Animal welfare

Ontario sled company under fire after 220 dogs removed by Animal Welfare


Inspectors rescue sled dogs from Windrift Adventures’ two Ontario sites over abuse allegations

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Windrift Adventures – a dog sledding company operating in Oro-Medonte and Severn, 90 minutes northwest of Toronto – has had its dogs impounded by Animal Welfare Services from their two locations in the ski country suite to allegations of abuse, reports CBC. After animal welfare inspected the premises on September 23, Solicitor General Department spokesman Brent Ross confirmed Tuesday that “a large number of dogs had been removed from both properties.”

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One of dozens of dogs chained to a short leash
One of dozens of dogs chained to a short leash Photo by Facebook / Dylan Blake

In 2018, the Ontario Society for the Prevention of Cruelty to Animals (OSPCA) first investigated the company and issued several orders to provide isolated shelters, clean water, proper food and veterinary care.

However, allegations of abuse circulated when earlier that year Whitby couple Natasha Guerriero and Dylan Blake posted a viral video online that garnered nearly five million views, where one of the dogs had visible open wounds, another limping and dozens chained in the snow. “The dogs were extremely scared walking towards them and some of them were sick, starving and injured. It was shocking, ”Blake said in a Facebook post. This sparked a petition with more than 130,000 signatories demanding that the company “treat their dogs better.”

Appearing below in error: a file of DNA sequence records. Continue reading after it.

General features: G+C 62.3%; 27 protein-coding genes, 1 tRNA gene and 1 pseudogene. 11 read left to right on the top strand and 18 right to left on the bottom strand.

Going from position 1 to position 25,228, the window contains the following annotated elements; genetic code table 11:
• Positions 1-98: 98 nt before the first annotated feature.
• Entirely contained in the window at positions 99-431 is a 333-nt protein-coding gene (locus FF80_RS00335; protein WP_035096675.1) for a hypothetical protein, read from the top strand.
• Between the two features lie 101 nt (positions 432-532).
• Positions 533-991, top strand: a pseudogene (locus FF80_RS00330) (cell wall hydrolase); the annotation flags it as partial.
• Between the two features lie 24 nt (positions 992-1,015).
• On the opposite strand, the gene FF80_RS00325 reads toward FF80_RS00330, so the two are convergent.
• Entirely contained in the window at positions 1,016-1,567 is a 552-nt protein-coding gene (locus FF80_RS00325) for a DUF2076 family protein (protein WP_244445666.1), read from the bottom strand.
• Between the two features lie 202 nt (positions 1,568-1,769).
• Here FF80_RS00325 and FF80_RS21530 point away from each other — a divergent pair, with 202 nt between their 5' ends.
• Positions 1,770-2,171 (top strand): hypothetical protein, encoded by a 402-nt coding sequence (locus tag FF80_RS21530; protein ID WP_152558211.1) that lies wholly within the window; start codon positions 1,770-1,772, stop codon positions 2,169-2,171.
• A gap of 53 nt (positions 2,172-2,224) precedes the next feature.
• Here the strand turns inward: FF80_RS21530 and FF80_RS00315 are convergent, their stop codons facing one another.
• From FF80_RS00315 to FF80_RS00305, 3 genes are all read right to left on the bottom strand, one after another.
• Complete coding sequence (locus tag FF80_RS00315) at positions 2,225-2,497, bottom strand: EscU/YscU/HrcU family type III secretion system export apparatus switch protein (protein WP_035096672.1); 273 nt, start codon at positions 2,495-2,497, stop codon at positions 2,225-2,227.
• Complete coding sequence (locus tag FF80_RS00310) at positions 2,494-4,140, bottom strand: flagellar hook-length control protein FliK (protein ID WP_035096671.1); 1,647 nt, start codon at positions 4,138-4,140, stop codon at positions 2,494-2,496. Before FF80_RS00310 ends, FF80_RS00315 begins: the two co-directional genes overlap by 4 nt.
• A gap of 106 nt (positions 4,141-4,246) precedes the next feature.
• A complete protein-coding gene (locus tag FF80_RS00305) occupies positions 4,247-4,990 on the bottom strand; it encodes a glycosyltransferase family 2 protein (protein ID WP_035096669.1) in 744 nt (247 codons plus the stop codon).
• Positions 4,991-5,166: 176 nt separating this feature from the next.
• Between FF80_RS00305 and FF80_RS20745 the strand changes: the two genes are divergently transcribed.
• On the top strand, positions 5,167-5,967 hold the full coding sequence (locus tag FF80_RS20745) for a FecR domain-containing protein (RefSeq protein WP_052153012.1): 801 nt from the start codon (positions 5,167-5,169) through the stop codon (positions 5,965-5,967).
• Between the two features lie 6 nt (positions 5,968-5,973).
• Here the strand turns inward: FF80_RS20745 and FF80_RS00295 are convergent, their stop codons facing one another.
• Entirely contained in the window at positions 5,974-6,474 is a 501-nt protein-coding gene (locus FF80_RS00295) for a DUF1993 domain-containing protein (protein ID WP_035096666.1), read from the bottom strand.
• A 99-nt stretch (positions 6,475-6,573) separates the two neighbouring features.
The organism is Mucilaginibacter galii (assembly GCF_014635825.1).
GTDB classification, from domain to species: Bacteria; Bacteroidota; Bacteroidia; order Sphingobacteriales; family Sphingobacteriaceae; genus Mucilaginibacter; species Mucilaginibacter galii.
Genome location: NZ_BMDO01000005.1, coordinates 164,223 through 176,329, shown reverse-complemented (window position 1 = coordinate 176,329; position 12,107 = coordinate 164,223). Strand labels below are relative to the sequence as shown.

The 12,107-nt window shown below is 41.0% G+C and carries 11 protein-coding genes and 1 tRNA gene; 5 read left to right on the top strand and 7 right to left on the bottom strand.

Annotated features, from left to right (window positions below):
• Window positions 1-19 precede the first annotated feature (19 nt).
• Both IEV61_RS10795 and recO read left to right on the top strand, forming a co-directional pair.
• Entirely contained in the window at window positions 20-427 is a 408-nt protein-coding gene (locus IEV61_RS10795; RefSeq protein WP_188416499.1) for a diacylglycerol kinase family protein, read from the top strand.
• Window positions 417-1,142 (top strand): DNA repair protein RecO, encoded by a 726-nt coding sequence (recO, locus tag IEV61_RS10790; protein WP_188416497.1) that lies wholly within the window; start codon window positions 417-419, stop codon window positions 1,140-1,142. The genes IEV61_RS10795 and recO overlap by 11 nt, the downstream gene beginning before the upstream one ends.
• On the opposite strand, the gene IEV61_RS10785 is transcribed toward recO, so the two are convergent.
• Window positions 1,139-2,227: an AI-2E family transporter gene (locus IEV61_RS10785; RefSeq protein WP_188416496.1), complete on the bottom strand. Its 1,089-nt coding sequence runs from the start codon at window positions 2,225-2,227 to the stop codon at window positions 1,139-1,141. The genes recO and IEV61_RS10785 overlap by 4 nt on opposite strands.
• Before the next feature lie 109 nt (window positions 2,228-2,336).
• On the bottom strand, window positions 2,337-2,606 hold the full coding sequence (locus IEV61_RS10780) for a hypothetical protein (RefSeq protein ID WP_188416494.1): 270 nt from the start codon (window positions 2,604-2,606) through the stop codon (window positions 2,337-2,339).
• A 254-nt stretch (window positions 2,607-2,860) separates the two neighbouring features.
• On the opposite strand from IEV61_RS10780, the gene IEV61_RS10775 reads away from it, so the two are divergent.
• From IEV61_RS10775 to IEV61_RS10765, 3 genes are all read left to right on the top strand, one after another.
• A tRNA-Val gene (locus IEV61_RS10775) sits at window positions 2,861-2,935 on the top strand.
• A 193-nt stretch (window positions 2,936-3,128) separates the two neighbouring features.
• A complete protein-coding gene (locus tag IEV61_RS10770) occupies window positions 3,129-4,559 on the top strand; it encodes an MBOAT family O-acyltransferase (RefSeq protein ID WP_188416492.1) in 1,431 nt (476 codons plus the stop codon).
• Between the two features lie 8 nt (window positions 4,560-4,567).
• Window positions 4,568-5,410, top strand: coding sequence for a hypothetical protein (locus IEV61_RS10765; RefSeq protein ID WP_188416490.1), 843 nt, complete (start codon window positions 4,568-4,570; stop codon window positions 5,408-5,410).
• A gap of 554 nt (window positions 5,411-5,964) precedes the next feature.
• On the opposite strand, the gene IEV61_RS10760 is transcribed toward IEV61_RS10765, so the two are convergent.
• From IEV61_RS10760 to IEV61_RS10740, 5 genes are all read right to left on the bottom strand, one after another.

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“We love our dogs and we love the sport of dog sledding. We love to introduce people to the sport and teach them what dog sledding has to offer, ”says Windrift Adventures on its website.

Although officials have not provided CBC with further details on the case against the company, Ross assured that “the animals are housed and received care.”

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Earlier this year, the Society for the Prevention of Cruelty to Animals (SPCA) seized 40 dogs from a sled dog operation in British Columbia. “There were a number of animal welfare issues including inadequate shelter, hypothermia, suspected dehydration, and stereotypical behavior seen in some dogs.” said Marcie Moriarty, head of prevention and law enforcement for the BC SPCA. Under the Animal Cruelty Prevention Act, sled dog owner Al Magaw was charged with $ 65,000 in fines owed to the company.


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